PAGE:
Kentucky puts the "blue" in the Bluegrass State | Theater Review | Chicago Reader

Kentucky puts the "blue" in the Bluegrass State 

Leah Nanako Winkler's raucous and poignant family drama gets a stellar local premiere with the Gift Theatre.

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click to enlarge Kentucky

Kentucky

Claire Demos

The homecoming prompted by weddings and funerals is a staple of American family dramas. But in Leah Nanako Winkler's hands, old tropes burst open with startling insight and dollops of acidic wit. In 2015's Kentucky, now in a local premiere at Gift Theatre (which has moved into more spacious digs at Theater Wit for this show), Hiro (Emjoy Gavino), the eldest daughter of foul-mouthed abusive lout James (Paul D'Addario) and lonely beaten-down Masako (Helen Joo Lee), goes home to Kentucky to try to talk her younger born-again sister, Sophie (Hannah Toriumi), out of marrying at age 22. She thinks she knows best, but every encounter Hiro has in her old hometown reminds her of how little she actually understands about herself. Running away isn't the same as getting away clean.

The familiar elements of awkward reunions line up: the old high school friends who don't have much to say to each other (or lack the words to say it), the old high school crush who rekindles some passion and self-esteem in Hiro, the family that can't remember what Hiro even does for a living. (She's in marketing in New York, making "$60,000 a year!" as she keeps reminding them, though they still think she works as a barista.)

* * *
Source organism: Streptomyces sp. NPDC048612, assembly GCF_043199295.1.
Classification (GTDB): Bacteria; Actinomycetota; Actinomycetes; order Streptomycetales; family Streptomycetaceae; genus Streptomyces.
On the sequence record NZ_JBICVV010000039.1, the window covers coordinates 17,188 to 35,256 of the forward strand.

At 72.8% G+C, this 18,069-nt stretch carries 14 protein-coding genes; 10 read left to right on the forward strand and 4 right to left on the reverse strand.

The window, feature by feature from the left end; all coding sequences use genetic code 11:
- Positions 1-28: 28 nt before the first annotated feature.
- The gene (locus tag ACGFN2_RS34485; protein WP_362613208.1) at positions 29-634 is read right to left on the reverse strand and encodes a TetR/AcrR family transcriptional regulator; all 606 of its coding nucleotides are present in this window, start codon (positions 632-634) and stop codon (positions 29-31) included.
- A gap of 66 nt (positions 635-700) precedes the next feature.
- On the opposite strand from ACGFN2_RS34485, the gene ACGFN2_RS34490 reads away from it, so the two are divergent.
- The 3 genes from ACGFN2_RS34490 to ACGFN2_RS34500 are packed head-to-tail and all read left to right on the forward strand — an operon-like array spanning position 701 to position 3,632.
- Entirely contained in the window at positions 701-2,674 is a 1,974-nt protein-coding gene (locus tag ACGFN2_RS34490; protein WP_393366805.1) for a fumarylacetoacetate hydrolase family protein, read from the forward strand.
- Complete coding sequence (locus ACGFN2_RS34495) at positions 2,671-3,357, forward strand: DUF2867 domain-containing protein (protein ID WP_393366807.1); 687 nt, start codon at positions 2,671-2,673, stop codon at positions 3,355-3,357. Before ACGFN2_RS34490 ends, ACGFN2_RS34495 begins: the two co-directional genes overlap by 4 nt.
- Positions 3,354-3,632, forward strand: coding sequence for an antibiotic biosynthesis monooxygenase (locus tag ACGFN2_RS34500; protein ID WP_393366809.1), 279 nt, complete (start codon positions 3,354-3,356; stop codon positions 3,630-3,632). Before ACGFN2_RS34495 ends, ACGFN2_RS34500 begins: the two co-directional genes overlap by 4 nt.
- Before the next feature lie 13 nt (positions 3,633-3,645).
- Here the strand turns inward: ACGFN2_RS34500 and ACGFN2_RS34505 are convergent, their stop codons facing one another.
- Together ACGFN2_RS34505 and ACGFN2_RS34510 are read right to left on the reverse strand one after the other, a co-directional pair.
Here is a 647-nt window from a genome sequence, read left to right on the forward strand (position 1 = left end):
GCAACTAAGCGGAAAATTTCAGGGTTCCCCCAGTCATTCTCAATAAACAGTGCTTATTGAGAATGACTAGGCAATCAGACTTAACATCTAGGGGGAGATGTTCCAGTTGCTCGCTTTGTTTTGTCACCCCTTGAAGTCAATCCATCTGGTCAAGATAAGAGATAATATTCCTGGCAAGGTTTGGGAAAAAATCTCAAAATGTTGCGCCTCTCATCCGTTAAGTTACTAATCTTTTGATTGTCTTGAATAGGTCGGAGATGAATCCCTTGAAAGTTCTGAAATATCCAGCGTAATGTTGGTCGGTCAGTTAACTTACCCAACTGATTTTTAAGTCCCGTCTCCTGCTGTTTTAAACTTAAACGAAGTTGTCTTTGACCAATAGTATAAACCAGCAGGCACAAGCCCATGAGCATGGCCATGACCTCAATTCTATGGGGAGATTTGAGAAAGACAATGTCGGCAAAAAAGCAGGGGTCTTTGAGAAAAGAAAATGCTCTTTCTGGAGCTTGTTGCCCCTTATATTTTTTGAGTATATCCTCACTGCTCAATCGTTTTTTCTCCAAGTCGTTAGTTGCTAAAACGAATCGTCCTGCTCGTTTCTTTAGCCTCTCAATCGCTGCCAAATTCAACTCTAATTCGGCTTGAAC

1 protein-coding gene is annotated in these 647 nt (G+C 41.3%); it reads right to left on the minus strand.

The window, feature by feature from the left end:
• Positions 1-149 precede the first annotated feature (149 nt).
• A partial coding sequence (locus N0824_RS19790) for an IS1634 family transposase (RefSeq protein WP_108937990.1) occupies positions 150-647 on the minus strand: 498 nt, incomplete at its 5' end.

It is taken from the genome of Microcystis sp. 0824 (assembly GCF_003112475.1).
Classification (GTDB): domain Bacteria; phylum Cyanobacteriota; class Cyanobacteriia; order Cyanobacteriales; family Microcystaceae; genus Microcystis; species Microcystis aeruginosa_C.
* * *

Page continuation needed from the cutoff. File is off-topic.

But Winkler, who was raised in Lexington and Kamakura, Japan, fills her script with poignant moments of truth. Nic (Emilie Modaff), Hiro's best friend from their teen years, reminds her that she's always there for her, even when Hiro can't be bothered to return a text. The family cat, Sylvie (Martel Manning), once Hiro's source of solace, hisses disapproval. In fact, the only people who seem to have a handle on how to build a healthy life together are Sophie and the family she's marrying into.

This is a strangely hopeful play about people who have largely given up on hope but haven't fully given up on each other. As the two singers who serve as choral figures croon early on, "These people have shaped you. These people are horrible. These people are lovely. You are lovely and horrible." Chika Ike's carefully calibrated staging mostly finds the lovely horrible truths about this fractured but far from stereotypical family.  v

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